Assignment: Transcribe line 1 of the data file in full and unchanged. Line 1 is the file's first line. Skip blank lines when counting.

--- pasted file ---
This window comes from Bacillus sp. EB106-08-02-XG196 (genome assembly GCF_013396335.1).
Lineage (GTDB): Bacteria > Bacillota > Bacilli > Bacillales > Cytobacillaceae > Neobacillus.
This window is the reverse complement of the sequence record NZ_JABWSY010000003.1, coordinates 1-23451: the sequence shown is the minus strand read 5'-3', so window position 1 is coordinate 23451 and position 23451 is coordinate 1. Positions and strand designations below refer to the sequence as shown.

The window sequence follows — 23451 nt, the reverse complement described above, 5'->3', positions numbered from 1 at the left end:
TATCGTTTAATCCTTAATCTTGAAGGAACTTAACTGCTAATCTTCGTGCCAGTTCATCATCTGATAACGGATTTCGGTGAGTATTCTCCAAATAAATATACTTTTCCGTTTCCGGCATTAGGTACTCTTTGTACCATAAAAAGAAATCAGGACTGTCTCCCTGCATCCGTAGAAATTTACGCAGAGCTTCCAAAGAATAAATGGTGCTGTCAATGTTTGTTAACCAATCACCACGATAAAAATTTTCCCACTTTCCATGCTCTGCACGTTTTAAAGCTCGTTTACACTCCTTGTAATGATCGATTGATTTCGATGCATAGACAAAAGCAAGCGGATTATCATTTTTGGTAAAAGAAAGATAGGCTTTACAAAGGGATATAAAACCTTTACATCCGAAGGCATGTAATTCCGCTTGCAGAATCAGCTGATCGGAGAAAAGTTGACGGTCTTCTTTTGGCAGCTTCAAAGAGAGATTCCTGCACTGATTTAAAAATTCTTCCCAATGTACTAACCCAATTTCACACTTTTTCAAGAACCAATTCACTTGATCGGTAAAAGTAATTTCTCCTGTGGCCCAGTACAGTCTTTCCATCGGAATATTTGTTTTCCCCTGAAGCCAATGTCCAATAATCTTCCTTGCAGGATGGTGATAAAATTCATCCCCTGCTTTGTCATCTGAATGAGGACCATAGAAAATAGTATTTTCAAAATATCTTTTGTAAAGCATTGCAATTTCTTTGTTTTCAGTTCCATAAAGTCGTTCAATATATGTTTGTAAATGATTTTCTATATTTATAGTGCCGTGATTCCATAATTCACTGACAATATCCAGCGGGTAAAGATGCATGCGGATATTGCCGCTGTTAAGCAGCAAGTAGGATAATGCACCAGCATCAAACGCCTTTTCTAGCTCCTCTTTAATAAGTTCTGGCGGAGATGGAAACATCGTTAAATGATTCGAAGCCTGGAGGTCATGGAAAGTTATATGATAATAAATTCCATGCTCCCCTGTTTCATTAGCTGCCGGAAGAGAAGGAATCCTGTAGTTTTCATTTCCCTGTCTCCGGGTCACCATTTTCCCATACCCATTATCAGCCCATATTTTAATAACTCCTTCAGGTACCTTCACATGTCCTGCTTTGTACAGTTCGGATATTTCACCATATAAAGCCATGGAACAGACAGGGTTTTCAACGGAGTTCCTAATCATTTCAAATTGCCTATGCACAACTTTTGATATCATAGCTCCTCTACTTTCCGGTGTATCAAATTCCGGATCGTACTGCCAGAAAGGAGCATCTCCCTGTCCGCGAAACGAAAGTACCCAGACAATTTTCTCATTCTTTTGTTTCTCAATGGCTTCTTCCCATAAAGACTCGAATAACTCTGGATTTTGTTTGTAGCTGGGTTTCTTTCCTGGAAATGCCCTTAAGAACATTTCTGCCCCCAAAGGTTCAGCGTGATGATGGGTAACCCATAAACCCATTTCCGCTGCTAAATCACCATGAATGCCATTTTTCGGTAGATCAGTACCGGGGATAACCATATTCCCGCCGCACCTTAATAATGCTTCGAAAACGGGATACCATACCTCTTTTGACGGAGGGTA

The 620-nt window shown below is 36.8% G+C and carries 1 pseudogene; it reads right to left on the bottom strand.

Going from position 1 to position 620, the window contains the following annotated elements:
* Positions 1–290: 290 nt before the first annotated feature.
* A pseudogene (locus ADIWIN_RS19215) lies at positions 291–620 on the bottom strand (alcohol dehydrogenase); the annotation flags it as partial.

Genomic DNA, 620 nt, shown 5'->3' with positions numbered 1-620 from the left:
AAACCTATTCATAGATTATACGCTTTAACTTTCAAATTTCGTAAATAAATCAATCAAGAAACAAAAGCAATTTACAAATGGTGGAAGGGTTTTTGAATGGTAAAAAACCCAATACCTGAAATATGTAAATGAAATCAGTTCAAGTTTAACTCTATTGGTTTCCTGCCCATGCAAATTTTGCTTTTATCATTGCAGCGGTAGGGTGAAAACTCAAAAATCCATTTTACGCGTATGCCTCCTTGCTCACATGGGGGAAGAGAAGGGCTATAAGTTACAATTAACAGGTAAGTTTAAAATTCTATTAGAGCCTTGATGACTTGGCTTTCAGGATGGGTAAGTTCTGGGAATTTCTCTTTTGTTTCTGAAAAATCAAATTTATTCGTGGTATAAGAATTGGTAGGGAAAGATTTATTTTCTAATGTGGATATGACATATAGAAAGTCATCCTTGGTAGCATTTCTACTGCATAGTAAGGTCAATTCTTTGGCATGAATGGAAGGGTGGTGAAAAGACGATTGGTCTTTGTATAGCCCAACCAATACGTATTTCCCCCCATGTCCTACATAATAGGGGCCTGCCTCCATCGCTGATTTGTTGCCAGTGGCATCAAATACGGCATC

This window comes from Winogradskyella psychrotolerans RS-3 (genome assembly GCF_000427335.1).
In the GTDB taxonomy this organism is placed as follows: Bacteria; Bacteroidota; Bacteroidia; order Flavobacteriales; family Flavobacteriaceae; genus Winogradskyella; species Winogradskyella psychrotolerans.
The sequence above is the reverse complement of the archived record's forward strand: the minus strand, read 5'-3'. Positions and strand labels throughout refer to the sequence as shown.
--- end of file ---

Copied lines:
This window comes from Bacillus sp. EB106-08-02-XG196 (genome assembly GCF_013396335.1).